In my Customer Service Course, I offer numerous suggestions as to how to manage specific situations. In this issue of The Training Shelf, we will discuss three of these issues and some suggested responses, although you should develop your unique custom responses: Customer Refuses to Listen to Reason, Customer Insists on Being Right and Incomplete Paperwork.
Customer Refuses to Listen to Reason
Your customer is so angry the he refuses to hear anything you say. His primary goal seems to be remaining angry with your organization, and enjoying every moment of it. If you believe that you have done everything possible and the customer does not relent, you may say to the customer, that “based on what you have told me thus far, here is what I can do for you.”
In most instances, the customer will see that you are ready to close the matter and arrive at a conclusion based on less than full information. At this point, it becomes clear that the next step is up to the customer.
You may not be able to resolve every complaint brought to you by a customer. You should expect some personal disappointment on occasion and accept that the customer’s view of the complaint cannot be satisfactorily resolved. Verify your assessment of the customer’s position on the matter. Make the customer an offer based on the information that you have.
Suggested Response – “I understand why you feel the way you do. In addition, it sounds like there is nothing I can do to change your impression of our organization. Is that right? However, here is what we can do …..”
Customer Insists on Being Right
In some customer interactions, it seems like their goals are to be right and not listen to anything you say. A technique that is often successful in situations like this is to offer a third alternative. This provides the customer or client a face-saving opportunity. Try to avoid arguing with a customer and remind him or her of the original agreement if the impasse persists. It may become necessary to inform your supervisor of the situation to see if additional alternatives can be developed.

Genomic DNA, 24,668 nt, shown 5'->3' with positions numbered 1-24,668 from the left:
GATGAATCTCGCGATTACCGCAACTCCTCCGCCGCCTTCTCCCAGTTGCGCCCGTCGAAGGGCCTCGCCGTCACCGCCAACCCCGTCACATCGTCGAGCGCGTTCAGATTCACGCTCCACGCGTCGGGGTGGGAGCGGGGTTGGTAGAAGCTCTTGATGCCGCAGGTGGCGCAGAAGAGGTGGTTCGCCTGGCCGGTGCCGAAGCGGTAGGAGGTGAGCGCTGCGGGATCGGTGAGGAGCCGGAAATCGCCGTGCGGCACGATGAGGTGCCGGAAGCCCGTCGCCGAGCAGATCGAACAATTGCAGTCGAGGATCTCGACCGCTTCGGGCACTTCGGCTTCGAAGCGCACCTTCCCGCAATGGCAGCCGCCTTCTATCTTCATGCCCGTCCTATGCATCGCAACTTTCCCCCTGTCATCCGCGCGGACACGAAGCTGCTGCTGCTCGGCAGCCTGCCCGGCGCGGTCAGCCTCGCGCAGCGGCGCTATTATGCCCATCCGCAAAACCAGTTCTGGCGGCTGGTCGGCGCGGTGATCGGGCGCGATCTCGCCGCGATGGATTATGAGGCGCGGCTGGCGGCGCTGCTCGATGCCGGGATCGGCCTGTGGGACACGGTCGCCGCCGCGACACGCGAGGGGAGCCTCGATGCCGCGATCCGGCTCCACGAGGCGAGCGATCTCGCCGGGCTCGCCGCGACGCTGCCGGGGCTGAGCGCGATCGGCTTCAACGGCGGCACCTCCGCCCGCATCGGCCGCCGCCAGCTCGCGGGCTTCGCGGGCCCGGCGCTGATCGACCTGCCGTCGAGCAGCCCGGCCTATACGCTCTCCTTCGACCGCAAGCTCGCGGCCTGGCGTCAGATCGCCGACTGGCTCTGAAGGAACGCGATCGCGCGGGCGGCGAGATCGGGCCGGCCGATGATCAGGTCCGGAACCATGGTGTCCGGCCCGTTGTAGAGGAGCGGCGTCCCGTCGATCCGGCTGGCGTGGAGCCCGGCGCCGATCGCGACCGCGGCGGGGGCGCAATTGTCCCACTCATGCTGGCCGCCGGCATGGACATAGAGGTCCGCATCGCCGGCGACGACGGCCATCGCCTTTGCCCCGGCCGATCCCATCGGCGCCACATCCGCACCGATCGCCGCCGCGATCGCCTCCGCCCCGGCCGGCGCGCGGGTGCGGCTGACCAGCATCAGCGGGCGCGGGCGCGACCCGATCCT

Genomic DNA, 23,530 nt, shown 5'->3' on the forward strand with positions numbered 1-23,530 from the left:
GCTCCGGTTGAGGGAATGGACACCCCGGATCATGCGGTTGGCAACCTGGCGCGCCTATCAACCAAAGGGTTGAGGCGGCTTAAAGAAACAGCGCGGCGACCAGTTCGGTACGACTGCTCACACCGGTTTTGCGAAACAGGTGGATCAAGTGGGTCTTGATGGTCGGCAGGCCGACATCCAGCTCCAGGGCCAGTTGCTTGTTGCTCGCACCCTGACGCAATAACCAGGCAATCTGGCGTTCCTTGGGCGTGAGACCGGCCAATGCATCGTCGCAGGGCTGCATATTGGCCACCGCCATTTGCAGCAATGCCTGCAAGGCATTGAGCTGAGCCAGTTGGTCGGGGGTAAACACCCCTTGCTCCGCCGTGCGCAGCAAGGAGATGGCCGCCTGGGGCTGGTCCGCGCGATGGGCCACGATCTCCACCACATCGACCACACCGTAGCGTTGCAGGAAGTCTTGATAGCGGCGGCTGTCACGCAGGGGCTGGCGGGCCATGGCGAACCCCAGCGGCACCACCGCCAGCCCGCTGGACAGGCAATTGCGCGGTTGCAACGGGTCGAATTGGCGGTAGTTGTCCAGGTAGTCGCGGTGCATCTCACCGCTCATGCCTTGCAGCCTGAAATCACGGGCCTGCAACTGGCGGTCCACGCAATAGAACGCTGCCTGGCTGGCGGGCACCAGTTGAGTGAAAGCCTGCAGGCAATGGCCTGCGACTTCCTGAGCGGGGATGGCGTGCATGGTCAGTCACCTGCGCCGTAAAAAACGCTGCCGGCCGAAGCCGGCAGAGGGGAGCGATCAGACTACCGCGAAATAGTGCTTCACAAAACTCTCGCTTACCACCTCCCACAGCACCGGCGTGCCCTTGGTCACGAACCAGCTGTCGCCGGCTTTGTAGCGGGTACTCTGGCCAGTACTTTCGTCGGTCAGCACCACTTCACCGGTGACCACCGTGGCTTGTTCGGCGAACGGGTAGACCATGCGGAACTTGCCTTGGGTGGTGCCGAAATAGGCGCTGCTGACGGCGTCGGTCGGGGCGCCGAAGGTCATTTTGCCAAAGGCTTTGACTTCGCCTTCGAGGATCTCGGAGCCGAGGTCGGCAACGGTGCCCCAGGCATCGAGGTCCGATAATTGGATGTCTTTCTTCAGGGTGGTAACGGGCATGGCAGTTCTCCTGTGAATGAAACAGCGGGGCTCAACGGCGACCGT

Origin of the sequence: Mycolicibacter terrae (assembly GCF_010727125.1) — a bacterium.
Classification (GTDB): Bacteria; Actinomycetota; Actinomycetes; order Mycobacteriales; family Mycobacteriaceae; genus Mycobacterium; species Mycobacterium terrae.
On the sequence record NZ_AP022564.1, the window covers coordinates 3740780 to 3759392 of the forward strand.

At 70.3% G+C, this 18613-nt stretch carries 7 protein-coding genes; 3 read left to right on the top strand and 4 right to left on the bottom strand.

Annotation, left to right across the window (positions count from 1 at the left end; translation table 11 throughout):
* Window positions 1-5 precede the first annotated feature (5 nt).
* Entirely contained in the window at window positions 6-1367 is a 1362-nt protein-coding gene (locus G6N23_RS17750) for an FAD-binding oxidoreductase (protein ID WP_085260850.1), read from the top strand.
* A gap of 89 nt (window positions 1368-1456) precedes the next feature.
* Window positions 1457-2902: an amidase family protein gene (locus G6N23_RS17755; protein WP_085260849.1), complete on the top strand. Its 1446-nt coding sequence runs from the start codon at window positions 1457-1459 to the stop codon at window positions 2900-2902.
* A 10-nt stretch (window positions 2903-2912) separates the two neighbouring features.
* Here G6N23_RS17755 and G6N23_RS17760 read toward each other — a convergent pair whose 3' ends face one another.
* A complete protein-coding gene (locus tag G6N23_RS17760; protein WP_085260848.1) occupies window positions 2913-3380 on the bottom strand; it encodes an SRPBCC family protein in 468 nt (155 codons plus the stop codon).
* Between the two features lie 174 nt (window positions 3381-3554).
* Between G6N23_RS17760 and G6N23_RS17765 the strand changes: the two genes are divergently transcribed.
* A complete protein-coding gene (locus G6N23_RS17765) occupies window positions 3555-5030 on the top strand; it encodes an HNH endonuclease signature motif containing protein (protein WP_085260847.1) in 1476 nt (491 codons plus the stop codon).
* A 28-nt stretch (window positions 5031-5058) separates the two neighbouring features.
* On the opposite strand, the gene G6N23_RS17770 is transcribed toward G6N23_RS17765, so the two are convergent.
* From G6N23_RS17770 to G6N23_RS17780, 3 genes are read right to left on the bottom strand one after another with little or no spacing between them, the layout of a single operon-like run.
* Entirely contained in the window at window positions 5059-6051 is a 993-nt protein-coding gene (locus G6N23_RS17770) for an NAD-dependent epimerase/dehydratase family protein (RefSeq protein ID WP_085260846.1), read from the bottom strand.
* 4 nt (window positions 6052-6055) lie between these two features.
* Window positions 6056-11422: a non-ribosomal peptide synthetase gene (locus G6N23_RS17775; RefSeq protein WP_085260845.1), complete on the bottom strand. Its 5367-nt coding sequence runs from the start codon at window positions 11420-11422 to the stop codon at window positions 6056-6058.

Suggested Response – “Ms. Swartz, I can’t argue with what you have said other than to review our discussion. That would probably be a waste of time for both of us. Let’s assume that we are both right. I’d like to offer an alternative we can both live with.”
This is a situation that could affect you as a customer or a vendor. At one time or another everyone has had to deal with late or non-received payments due to a glitch in either the invoice or the purchase order.
When this matter is brought to your attention, you will generally acknowledge the concern the vendor has for nonpayment and will act on the complaint immediately to get it processed. You review the proper procedure as that also benefits a new person performing that function. Avoid chastising the customer when they fail to follow your procedure.
Avoid statements like, “You should have read the instructions.” The appropriate solution is to provide guidance so that the problem does not occur again. Acknowledge the customer’s point of view and offer immediate assistance and training. The primary goal is to resolve the problem rather than to place the blame on another associate.
Suggested Response – “Mr. Chris, I know the delay in payment has inconvenienced you. If you can help me fill in the information by telephone right now, I will be able to have the payment processed immediately. In the future, when you send in the purchase order (or invoice), please complete lines nine and ten. This will help to process your purchase order (or invoice) within 24 hours.”
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